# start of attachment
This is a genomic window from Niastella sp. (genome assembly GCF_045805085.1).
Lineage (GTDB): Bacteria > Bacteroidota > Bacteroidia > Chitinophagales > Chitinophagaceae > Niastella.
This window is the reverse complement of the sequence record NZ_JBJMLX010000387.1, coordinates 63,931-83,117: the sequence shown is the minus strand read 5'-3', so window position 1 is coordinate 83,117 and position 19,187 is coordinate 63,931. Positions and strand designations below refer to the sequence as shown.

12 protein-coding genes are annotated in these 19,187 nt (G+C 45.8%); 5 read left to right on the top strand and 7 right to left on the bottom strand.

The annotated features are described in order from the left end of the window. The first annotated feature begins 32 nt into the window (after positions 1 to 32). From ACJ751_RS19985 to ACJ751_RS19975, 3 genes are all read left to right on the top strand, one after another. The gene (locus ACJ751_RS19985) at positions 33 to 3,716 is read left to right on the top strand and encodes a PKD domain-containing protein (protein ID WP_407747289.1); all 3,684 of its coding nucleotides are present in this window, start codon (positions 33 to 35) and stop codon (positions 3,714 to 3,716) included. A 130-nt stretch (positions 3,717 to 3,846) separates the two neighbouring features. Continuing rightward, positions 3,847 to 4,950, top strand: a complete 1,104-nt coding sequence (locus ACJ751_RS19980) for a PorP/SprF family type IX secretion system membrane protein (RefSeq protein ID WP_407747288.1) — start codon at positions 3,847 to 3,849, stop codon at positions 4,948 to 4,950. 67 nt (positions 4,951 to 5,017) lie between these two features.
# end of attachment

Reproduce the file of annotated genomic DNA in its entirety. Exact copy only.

This is a genomic window from Niastella sp. (genome assembly GCF_045805085.1).
Lineage (GTDB): Bacteria > Bacteroidota > Bacteroidia > Chitinophagales > Chitinophagaceae > Niastella.
This window is the reverse complement of the sequence record NZ_JBJMLX010000387.1, coordinates 63,931-83,117: the sequence shown is the minus strand read 5'-3', so window position 1 is coordinate 83,117 and position 19,187 is coordinate 63,931. Positions and strand designations below refer to the sequence as shown.

12 protein-coding genes are annotated in these 19,187 nt (G+C 45.8%); 5 read left to right on the top strand and 7 right to left on the bottom strand.

The annotated features are described in order from the left end of the window. The first annotated feature begins 32 nt into the window (after positions 1 to 32). From ACJ751_RS19985 to ACJ751_RS19975, 3 genes are all read left to right on the top strand, one after another. The gene (locus ACJ751_RS19985) at positions 33 to 3,716 is read left to right on the top strand and encodes a PKD domain-containing protein (protein ID WP_407747289.1); all 3,684 of its coding nucleotides are present in this window, start codon (positions 33 to 35) and stop codon (positions 3,714 to 3,716) included. A 130-nt stretch (positions 3,717 to 3,846) separates the two neighbouring features. Continuing rightward, positions 3,847 to 4,950, top strand: a complete 1,104-nt coding sequence (locus ACJ751_RS19980) for a PorP/SprF family type IX secretion system membrane protein (RefSeq protein ID WP_407747288.1) — start codon at positions 3,847 to 3,849, stop codon at positions 4,948 to 4,950. 67 nt (positions 4,951 to 5,017) lie between these two features.